This summer, I’ll be facilitating with Bill Vinton, who is a science teacher at St Johnsbury Academy during the Riverside Institute in August and  there are two great teachers- Allison and Danika- running the Keene Institute in July.
Here is a little more info:
1) The website for critical skills includes all kinds of additional specific information
2. A couple of videos (you can find more of these on our YouTube channel, if you’re interested)
3) The registration pages for the Vermont and Keene  Institutes
It really is a fun and inspiring week.  No one has ever told us they were sorry they came, so I hope you’ll decide to join us!

This post has no title because no mere title can capture the awesomeness of this post. Seriously.

One of the unexpected joys of working at Antioch is our monthly Education Department meeting. I know most people don’t put meetings under the heading of “joys,” but most people don’t work where I work.  The people I work with spend an incredible amount of time in the field, supervising student teachers, researching, and meeting with colleagues, so we don’t spend much time together. Our monthly meetings are half family reunion, half professional development and academic sharing (and okay, realistically, probably 20% the same administrivia everyone has to manage).  After 13 years here, I’m still learning new stuff about our programs, our students, and my colleagues.

Today, though, I learned something really, really awesome.  About a year ago, we launched a new concentration in our Integrated Learning program (our initial certification program for pre-service elementary teachers).  It had become really clear to us that beginning teachers everywhere weren’t well prepared to work with students with special needs- or to work well with Special Education teachers in Co-teaching situations, so we reframed our IL program so that all students would be better prepared and those who wished to do so could leave us with dual certification in Elementary and Special Education. We knew this was a good idea, but we’re not naive enough to believe that all good ideas work out as well as we imagine.

In this case, we nailed it.  At a time when new teachers are struggling to find jobs, of our dual certification students who wanted to go into the classroom, have positions lined up for the 2015-2016 school year. In fact, even though they finished in December (not usually a great time to pick up a teaching job) many of them were able to start working right away.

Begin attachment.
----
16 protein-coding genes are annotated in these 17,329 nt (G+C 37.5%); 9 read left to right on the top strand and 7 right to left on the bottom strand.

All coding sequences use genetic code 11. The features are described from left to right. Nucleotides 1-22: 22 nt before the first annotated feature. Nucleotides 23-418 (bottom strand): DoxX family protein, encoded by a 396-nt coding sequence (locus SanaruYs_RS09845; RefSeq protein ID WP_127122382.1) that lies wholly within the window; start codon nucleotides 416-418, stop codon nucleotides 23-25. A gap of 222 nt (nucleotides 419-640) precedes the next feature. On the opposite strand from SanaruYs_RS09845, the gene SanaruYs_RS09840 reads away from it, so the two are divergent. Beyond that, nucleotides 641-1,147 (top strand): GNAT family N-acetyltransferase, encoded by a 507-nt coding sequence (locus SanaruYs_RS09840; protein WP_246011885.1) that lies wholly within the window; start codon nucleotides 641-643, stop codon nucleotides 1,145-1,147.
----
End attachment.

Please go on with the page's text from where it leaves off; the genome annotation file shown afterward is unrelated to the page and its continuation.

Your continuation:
Let me say that again.

All of our dual certification graduates who wanted jobs, have jobs.

The teacher of the future needs to be prepared for all the kids coming to us. They need to be facile with all kinds of pedagogies and nimble enough to work in a whole bunch of different structures. I’m pretty jazzed to find out that not only are we creating these kinds of teachers, but that administrators are snapping them up.

Congratulations 2015 Integrated Learning grads.
Welcome to the profession!

Caring for ourselves is our professional

Caring for ourselves is our professional responsibility. @AntiochNewEng #innovation #MindfulSelfCompassion

Getting to 21st Century Skills Using The

Getting to 21st Century Skills Using The Critical Skills Model

From our friends at Black Public Media:

From our friends at Black Public Media:

:Nothing matters more to the long-term success of our country than the quality of our public school system.

We are pleased to release the 180 Days Game, an interactive experience that was designed in conjunction with the “180 Days: Hartsville” documentary, to help more people accurately understand the state of public education today and the challenges and opportunities that come with trying to support the holistic development of children.

Choose a user, accept the challenge, and see how you do. The future of the country is in your hands.